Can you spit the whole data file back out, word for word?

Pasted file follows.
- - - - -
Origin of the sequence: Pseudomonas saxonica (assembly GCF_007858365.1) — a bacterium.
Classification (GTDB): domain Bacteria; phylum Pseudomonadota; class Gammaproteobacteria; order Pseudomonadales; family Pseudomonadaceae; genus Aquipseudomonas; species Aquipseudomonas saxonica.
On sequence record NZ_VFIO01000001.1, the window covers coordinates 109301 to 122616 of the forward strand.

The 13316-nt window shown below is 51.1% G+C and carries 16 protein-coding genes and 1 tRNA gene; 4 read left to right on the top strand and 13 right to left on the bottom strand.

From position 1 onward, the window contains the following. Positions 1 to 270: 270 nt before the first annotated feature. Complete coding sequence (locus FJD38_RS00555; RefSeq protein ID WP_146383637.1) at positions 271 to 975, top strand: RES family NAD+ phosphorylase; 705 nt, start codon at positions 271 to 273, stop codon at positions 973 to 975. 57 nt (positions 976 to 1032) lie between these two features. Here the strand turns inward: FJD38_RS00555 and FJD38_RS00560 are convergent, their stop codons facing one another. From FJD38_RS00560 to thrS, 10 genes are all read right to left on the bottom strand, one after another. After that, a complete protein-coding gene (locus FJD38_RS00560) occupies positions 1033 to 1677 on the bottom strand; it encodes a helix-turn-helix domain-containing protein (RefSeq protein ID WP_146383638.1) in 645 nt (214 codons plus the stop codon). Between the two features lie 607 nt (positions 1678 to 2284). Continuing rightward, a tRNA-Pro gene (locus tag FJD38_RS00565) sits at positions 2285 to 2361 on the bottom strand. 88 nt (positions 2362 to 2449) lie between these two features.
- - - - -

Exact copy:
Origin of the sequence: Pseudomonas saxonica (assembly GCF_007858365.1) — a bacterium.
Classification (GTDB): domain Bacteria; phylum Pseudomonadota; class Gammaproteobacteria; order Pseudomonadales; family Pseudomonadaceae; genus Aquipseudomonas; species Aquipseudomonas saxonica.
On sequence record NZ_VFIO01000001.1, the window covers coordinates 109301 to 122616 of the forward strand.

The 13316-nt window shown below is 51.1% G+C and carries 16 protein-coding genes and 1 tRNA gene; 4 read left to right on the top strand and 13 right to left on the bottom strand.

From position 1 onward, the window contains the following. Positions 1 to 270: 270 nt before the first annotated feature. Complete coding sequence (locus FJD38_RS00555; RefSeq protein ID WP_146383637.1) at positions 271 to 975, top strand: RES family NAD+ phosphorylase; 705 nt, start codon at positions 271 to 273, stop codon at positions 973 to 975. 57 nt (positions 976 to 1032) lie between these two features. Here the strand turns inward: FJD38_RS00555 and FJD38_RS00560 are convergent, their stop codons facing one another. From FJD38_RS00560 to thrS, 10 genes are all read right to left on the bottom strand, one after another. After that, a complete protein-coding gene (locus FJD38_RS00560) occupies positions 1033 to 1677 on the bottom strand; it encodes a helix-turn-helix domain-containing protein (RefSeq protein ID WP_146383638.1) in 645 nt (214 codons plus the stop codon). Between the two features lie 607 nt (positions 1678 to 2284). Continuing rightward, a tRNA-Pro gene (locus tag FJD38_RS00565) sits at positions 2285 to 2361 on the bottom strand. 88 nt (positions 2362 to 2449) lie between these two features.